In addition to the right to view your credit report and know your FICO score, you also are protected by RESPA, the Real Estate Settlement Procedures Act passed by Congress. RESPA requires your lender to provide you with a “Good Faith Estimate of Settlement Costs” early in the loan process. Be aware, however, that the amounts contained are only estimates. Keep your Good Faith Estimate so you can compare it with the final settlement costs, and ask the lender questions about any changes.
Through a Servicing Disclosure Statement, which will be given to you by your CA lender, RESPA also requires your lender to tell you if it expects someone else to be servicing your loan. Your lender will have three days from the time you apply for the loan to let you know about this.
RESPA regulations also require all parties involved in your transaction to disclose affiliated business arrangements. If anyone involved in your transaction (your lender, agent or title officer, for example), refers you to another service provider (including lenders, title officers, inspectors, etc.), the “Servicing Disclosure Statement” indicates that you generally are not required to use these providers, and are free to shop for other affiliates.
HUD-1 Settlement Statement
The U.S. Department of Housing and Urban Development also provides protection via the HUD-1 Settlement Statement. One business day before closing, you have the right to inspect this statement, which itemizes the services provided to you and the accompanying fees charged. Be sure to call the settlement agent if you wish to inspect this form. The form generally must be delivered or mailed to you at or before the settlement.
Escrow Account Operation and Disclosures
Your lender may require you to establish an escrow or impound account to insure that your taxes and insurance premiums are paid on time. You probably will have to pay an initial amount at the settlement to start the account and an additional amount with each month’s regular payment. Your payments may include a “cushion” or extra amount to ensure that the lender has enough money to make the payments when due. RESPA limits the amount of the cushion to a maximum of 2 months of escrow payments.
At closing or within the next 45 days, the person servicing your loan must give you an initial escrow account statement. That form will show all of the payments, which will be expected to be deposited into the escrow account and all of the disbursements that are expected to be made from the escrow account during the year ahead. Your lender or servicer will review the escrow account annually and send you a disclosure each year, which shows the prior year’s activity and any adjustments necessary in the escrow payments that you will make in the forthcoming year.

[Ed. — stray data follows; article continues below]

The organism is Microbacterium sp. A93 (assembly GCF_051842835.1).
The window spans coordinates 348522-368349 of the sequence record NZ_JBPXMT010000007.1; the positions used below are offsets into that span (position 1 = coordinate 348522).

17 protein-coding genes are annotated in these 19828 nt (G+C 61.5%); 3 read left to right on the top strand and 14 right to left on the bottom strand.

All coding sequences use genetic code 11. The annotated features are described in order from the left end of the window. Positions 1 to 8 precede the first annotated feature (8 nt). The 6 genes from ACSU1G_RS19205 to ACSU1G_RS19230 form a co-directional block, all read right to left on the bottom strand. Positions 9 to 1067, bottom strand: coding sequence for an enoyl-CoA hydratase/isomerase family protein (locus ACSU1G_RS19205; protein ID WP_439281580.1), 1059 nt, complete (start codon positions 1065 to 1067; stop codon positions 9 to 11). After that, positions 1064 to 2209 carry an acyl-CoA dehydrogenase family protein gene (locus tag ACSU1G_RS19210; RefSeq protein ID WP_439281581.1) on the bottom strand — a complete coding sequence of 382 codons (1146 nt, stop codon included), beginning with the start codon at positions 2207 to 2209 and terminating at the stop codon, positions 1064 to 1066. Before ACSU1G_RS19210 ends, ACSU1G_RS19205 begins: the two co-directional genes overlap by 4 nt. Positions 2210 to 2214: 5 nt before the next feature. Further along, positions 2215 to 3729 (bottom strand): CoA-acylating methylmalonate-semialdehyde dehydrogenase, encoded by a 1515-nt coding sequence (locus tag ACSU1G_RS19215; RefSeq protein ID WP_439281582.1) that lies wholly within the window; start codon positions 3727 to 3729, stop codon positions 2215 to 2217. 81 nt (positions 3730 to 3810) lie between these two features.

For more information on RESPA
Visit the web page at http://www.hud.gov/fha/sfh/res/respa_hm.html or call (800) 217-6970 for a local counseling referral.
There are several Federal laws, which provide you with protection during the processing of your loan. The Equal Credit Opportunity Act (ECOA), the Fair Housing Act and the Fair Credit Reporting Act (FCRA) prohibit discrimination.
ECOA prohibits lenders from discriminating against you on the basis of race, color, religion, national origin, sex, marital status, age, if any or all of your income comes from any public assistance program or if you have exercised any right under any Federal consumer credit protection law. Be aware of your real estate rights and consumer protection.
The Fair Housing Act also prohibits discrimination in real estate transactions on the basis of race, color, religion, sex, handicap, familial status or national origin. Frequently, there are differences in the amounts of settlement costs charged to you – they may be based on your credit worthiness or they may be unlawfully discriminatory. It is important that you examine your settlement documents closely, especially lines 808-811 on the HUD-1 settlement statement. If you feel you have been discriminated against by a lender or anyone else in the home buying process, you may file a private legal action or complain to a state, local or Federal administrative agency.